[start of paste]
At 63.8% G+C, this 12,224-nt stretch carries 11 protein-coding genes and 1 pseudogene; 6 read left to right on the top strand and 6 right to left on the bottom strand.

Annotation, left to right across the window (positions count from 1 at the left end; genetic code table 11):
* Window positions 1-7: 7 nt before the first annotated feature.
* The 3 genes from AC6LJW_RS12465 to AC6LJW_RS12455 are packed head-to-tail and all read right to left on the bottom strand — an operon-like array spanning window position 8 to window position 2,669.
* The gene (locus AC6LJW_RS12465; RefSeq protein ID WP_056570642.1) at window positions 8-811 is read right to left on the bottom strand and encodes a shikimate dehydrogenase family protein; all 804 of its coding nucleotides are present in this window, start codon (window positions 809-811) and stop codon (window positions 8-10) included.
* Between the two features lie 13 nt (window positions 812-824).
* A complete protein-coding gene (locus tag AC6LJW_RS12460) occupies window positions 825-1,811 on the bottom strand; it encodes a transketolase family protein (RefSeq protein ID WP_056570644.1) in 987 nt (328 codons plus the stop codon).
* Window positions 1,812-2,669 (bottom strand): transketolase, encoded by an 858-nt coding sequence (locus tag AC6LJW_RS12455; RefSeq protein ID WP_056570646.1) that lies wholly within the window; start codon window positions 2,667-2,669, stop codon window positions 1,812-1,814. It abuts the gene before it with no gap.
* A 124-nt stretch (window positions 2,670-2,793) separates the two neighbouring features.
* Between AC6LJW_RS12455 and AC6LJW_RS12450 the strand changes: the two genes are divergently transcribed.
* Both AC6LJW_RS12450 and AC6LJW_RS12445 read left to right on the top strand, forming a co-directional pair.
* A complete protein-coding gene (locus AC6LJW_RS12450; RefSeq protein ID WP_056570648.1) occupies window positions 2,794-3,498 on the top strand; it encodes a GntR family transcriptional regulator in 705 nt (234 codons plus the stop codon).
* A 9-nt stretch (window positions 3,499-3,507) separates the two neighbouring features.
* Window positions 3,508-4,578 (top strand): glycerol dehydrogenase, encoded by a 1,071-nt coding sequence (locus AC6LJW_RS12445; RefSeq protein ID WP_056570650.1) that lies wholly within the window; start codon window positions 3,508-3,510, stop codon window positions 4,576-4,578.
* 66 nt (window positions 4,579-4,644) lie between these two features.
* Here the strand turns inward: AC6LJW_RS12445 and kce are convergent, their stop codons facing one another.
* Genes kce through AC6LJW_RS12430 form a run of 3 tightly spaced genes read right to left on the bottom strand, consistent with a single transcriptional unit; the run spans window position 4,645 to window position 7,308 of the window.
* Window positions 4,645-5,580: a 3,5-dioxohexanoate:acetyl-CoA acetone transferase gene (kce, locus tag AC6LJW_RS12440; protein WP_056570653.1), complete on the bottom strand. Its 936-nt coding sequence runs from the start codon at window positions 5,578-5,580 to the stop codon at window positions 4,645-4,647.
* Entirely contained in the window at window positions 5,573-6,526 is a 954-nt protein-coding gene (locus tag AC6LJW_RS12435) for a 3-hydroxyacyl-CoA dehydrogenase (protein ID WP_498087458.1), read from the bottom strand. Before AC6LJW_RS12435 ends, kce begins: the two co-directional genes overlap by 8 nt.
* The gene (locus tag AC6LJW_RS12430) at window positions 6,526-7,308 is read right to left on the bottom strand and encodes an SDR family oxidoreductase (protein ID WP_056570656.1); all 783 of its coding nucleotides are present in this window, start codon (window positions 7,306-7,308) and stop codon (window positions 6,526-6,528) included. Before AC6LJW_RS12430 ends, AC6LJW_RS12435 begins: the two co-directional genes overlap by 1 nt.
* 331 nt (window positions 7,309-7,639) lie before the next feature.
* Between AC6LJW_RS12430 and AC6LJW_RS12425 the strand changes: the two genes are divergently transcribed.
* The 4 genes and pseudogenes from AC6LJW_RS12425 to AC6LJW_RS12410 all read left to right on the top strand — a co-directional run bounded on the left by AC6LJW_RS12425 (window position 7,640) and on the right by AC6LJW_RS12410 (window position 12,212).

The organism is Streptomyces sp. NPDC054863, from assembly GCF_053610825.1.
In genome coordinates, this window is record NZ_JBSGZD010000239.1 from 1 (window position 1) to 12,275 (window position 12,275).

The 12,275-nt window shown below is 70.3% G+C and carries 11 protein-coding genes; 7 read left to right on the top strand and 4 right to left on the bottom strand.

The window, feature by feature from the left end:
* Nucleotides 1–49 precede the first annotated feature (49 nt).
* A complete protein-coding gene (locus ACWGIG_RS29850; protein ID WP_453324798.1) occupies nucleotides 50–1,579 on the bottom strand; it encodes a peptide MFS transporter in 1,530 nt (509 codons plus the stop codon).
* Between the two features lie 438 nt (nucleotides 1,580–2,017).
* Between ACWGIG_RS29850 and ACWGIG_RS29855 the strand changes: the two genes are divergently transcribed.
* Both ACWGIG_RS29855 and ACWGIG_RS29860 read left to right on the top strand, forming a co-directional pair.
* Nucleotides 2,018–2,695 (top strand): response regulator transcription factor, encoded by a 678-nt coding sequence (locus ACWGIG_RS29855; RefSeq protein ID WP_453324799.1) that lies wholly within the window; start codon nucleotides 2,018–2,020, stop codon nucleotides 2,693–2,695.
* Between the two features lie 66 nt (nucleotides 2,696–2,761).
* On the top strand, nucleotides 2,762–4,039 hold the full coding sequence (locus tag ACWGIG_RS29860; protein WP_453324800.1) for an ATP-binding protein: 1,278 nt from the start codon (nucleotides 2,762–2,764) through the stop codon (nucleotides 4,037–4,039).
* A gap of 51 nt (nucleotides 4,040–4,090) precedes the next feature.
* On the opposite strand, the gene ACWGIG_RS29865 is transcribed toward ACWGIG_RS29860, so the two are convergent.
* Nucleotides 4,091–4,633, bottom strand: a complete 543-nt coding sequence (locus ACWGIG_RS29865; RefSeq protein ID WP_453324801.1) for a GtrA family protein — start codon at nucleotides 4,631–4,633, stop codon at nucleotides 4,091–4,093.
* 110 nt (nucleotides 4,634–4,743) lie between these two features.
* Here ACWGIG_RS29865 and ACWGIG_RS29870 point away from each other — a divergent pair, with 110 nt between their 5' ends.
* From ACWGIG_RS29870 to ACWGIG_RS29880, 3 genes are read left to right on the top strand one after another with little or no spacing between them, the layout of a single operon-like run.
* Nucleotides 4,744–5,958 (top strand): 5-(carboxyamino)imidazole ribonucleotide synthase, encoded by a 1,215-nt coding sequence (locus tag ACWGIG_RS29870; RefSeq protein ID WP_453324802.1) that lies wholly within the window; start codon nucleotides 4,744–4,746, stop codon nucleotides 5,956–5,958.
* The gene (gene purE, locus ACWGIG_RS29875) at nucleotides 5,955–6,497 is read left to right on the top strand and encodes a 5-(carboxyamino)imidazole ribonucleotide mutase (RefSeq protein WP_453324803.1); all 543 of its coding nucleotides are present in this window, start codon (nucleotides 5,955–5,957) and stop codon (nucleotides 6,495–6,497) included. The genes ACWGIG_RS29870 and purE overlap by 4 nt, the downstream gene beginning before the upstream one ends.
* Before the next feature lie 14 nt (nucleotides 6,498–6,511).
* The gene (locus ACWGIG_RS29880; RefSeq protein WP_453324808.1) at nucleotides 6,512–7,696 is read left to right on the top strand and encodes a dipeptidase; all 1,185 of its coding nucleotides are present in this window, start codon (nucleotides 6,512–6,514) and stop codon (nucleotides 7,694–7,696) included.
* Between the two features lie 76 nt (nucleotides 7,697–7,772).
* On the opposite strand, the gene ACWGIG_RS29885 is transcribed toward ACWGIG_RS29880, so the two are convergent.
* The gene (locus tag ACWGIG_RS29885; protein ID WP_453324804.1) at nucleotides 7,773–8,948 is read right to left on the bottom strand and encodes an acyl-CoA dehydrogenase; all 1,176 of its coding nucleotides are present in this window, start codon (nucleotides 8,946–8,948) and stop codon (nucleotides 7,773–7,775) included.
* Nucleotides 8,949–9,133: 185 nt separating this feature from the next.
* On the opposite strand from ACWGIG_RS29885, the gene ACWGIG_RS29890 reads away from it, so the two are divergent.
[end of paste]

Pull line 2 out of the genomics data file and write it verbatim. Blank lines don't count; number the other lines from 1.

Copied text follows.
Annotation, left to right across the window (positions count from 1 at the left end; genetic code table 11):